by Susan Cohen
While many of you were unwrapping presents and eating the cookies Santa left behind this past Saturday, my family and I were celebrating Christmas in typical Jewish fashion: with a movie and Chinese food. It's something we've done for the last four years; the line for tickets is always short and there's usually a bunch of Oscar-buzzed films to choose from.
It was a little harder to pick a film this year than it has been in the past, since I had already seen True Grit, my parent's number one choice. We initially thought about seeing The Fighter, but my dad poo-pooed that idea, not being in the mood to see a movie about a dysfunctional family (and personally, I wasn't in the mood to see a crackhead). We eventually decided on The King's Speech, which is playing locally at a bunch of local theaters.
Since the film's already been out, we're not running a formal review, but I figure I could give you a half-assed one.
The King's Speech seems to be the most fussed-about film of the season, and frankly, it deserves all the chatter. It stars Colin Firth as the future King George VI (or Bertie to his friends and loved ones), the stuttering younger son of King George V. With the increasing popularity of a funny little invention called the radio, it becomes necessary for the royal family to be as vocally regal as they seem in photographs, a new pressure that they're not yet used to. When Bertie's brother abdicates the throne to marry a twice-divorced American woman, and with an inevitable second World War quickly approaching, Bertie's forced to confront his speech impediment in front of his entire country. He does so with the help of his speech therapist, Lionel Logue (Geoffrey Rush).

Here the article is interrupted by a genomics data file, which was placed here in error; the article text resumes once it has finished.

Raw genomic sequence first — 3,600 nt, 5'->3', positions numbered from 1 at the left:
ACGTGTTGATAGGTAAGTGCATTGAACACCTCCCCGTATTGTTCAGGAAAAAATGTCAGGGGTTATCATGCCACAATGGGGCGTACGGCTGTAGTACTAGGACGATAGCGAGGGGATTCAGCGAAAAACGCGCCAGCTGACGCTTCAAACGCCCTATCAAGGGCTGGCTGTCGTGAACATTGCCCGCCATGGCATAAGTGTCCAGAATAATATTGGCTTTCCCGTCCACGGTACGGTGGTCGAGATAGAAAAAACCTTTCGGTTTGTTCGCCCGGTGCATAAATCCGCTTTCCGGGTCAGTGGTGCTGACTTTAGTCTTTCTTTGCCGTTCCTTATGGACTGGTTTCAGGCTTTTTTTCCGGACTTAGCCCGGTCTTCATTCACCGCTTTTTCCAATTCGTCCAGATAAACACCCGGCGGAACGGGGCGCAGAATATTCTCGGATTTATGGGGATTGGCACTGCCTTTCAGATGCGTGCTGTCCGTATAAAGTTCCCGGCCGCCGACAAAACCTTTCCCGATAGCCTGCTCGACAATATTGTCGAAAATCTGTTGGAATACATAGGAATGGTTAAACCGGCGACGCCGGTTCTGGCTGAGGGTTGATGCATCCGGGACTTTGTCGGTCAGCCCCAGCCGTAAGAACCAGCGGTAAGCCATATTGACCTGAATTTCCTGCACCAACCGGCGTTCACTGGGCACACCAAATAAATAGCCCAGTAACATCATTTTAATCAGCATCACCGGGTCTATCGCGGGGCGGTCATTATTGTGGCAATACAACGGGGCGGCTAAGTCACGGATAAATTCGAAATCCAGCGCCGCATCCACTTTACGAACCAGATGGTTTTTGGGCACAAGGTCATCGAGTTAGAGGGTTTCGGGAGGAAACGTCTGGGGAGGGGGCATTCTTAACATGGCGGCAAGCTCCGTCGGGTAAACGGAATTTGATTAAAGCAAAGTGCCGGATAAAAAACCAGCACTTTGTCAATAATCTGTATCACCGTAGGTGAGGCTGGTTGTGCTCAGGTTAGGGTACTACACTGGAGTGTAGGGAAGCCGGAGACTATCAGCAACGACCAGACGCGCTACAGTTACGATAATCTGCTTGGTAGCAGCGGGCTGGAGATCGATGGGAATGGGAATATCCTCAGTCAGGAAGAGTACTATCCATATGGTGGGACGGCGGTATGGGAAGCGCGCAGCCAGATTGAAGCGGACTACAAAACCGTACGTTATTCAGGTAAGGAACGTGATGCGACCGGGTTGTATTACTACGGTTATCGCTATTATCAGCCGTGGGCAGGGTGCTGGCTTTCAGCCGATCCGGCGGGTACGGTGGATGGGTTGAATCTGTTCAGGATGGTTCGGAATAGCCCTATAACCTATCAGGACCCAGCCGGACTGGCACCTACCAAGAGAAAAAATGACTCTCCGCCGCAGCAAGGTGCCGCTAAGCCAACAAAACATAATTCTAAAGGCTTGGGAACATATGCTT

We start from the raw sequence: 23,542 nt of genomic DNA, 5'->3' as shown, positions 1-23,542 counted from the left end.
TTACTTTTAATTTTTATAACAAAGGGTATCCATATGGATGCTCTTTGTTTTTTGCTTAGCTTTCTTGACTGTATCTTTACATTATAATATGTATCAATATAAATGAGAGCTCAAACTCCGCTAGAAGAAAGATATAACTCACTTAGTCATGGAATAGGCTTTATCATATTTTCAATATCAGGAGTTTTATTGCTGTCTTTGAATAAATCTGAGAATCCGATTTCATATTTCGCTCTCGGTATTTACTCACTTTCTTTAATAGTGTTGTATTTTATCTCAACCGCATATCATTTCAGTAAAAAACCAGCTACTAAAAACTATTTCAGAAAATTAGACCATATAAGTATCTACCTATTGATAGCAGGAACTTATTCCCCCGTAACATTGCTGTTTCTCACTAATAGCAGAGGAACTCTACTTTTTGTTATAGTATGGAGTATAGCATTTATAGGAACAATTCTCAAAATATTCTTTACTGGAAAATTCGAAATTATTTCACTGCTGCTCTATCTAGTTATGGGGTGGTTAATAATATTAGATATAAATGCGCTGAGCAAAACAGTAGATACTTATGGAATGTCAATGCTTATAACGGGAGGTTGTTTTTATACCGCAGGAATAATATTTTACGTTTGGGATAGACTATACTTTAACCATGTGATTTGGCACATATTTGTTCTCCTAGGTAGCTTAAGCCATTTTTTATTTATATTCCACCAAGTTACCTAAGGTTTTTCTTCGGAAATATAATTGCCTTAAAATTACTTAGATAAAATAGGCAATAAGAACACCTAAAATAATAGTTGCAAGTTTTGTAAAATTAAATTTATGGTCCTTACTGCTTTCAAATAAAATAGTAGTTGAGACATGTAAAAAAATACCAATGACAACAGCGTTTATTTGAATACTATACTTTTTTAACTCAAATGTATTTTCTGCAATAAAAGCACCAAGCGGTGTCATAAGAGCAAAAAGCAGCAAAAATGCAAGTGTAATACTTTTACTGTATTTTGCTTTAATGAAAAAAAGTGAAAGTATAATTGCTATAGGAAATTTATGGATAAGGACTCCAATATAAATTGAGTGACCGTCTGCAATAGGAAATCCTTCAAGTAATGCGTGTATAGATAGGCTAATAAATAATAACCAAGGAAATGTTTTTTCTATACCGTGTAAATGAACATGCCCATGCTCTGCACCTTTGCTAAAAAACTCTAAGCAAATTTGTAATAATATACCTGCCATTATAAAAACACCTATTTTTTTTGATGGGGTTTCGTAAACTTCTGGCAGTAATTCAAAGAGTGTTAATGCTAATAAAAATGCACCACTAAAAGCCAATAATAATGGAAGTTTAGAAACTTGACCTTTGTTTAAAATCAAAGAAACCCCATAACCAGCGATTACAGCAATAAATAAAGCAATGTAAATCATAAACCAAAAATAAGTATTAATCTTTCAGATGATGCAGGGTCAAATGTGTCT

Like any film about someone overcoming something, there's plenty of scenes of bickering between Bertie and Logue. They fight and make up, fight and make up, as Bertie's wife Elizabeth (Helena Bonham Carter) watches supportively from the sidelines. Firth has a knack for playing men who seem prickly to the untrained eye, but are very sensitive deep down. His Bertie is a sympathetic character, but it almost has nothing to do with his stutter. I mean, yes, it sucks for him that he has a stutter, but it's something you can look beyond. On the one hand, he's an ordinary man who loves his wife and children. But he's had to spend his whole life under the pressures of being a royal and living up to a certain standard, with his only small consolation being that he was the second heir and may never have to be king. And then his brother throws him under the bus.
Of course, Rush is terrific as well, and his character turns what may have been a dry historical piece into something wryly humorous. All the buzz is paying off, as every seat in our Miami movie theater was filled (mostly by octogenarians). You should see this now, because if you don't, when they start handing out statuettes, you're going to wish you had.